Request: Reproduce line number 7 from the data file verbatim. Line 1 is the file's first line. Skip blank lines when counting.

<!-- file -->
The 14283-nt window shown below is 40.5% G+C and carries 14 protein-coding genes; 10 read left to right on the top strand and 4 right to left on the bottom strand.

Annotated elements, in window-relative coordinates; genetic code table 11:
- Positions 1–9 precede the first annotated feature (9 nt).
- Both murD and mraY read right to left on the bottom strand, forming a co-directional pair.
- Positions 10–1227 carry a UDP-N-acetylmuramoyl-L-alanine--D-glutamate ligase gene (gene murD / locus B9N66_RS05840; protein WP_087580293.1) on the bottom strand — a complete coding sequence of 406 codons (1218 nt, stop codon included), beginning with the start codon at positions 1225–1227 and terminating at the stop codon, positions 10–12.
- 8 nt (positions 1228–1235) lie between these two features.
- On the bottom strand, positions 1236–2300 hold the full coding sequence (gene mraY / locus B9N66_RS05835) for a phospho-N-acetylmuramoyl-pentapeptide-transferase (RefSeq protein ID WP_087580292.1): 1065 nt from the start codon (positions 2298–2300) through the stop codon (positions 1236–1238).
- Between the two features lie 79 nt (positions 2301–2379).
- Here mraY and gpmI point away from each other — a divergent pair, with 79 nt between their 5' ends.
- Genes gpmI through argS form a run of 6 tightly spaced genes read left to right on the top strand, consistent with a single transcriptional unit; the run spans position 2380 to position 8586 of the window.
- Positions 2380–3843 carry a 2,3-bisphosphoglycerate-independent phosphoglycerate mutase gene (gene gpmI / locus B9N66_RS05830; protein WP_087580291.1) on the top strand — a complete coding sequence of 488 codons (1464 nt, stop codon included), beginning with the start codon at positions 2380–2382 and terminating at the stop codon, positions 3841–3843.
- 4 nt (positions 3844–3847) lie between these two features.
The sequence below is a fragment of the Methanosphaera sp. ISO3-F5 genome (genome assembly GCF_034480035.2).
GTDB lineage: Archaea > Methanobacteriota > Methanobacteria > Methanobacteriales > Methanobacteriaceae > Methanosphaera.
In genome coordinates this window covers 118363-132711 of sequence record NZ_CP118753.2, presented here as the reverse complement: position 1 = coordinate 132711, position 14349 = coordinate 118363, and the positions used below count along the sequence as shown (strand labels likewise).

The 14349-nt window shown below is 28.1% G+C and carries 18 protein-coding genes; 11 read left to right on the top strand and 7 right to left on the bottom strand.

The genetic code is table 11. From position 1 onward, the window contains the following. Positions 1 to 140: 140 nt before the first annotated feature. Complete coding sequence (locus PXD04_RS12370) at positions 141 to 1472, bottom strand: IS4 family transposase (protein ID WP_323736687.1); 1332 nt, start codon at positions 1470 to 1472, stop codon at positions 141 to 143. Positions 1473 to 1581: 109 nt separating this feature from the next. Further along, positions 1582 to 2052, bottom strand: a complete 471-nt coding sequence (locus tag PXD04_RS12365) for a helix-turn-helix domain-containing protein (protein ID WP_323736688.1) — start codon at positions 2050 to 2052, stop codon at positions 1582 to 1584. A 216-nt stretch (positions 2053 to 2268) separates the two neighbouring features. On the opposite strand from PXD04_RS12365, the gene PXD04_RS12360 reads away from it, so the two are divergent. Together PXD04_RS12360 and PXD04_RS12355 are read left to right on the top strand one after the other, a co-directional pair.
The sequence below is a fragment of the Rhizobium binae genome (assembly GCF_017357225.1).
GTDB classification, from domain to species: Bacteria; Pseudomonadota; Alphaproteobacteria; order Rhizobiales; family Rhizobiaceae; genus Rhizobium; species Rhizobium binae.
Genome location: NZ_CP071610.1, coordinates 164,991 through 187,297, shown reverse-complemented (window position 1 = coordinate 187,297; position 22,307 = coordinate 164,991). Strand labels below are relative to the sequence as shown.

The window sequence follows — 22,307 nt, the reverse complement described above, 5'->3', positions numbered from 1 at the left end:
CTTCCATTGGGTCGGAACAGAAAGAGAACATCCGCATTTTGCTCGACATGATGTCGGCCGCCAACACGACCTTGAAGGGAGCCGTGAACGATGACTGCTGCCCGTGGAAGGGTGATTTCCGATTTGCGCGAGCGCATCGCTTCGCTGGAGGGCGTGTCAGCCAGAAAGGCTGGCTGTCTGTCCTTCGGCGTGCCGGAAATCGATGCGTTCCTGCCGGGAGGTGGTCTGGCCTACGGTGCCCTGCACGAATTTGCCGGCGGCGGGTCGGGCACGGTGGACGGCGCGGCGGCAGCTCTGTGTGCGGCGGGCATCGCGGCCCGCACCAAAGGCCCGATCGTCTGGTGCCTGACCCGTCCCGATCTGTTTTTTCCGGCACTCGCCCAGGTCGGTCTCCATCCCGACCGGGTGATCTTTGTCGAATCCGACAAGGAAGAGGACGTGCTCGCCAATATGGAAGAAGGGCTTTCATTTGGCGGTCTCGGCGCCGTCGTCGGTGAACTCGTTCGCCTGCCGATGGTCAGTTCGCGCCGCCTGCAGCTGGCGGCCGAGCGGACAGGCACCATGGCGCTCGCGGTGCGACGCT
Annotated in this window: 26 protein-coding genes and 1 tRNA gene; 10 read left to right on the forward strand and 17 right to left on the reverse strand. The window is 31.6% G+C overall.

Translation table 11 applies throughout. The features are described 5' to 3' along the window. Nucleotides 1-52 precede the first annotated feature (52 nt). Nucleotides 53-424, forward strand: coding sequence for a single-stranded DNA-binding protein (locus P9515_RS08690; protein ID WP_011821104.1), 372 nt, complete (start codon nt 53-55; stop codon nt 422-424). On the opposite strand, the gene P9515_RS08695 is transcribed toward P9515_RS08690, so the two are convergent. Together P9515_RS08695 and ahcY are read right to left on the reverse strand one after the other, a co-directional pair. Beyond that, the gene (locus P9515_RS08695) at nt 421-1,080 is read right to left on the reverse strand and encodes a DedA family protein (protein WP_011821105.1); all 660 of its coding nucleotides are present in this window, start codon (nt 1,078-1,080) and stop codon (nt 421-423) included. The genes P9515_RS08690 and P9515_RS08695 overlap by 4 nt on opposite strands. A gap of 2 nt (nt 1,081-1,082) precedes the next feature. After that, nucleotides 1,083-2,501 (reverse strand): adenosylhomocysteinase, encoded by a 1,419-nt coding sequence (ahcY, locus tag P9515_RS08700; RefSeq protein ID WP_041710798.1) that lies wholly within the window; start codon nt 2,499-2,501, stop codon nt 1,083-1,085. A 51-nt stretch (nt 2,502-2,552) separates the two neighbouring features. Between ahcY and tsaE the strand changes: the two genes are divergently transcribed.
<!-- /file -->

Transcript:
- On the bottom strand, positions 1236–2300 hold the full coding sequence (gene mraY / locus B9N66_RS05835) for a phospho-N-acetylmuramoyl-pentapeptide-transferase (RefSeq protein ID WP_087580292.1): 1065 nt from the start codon (positions 2298–2300) through the stop codon (positions 1236–1238).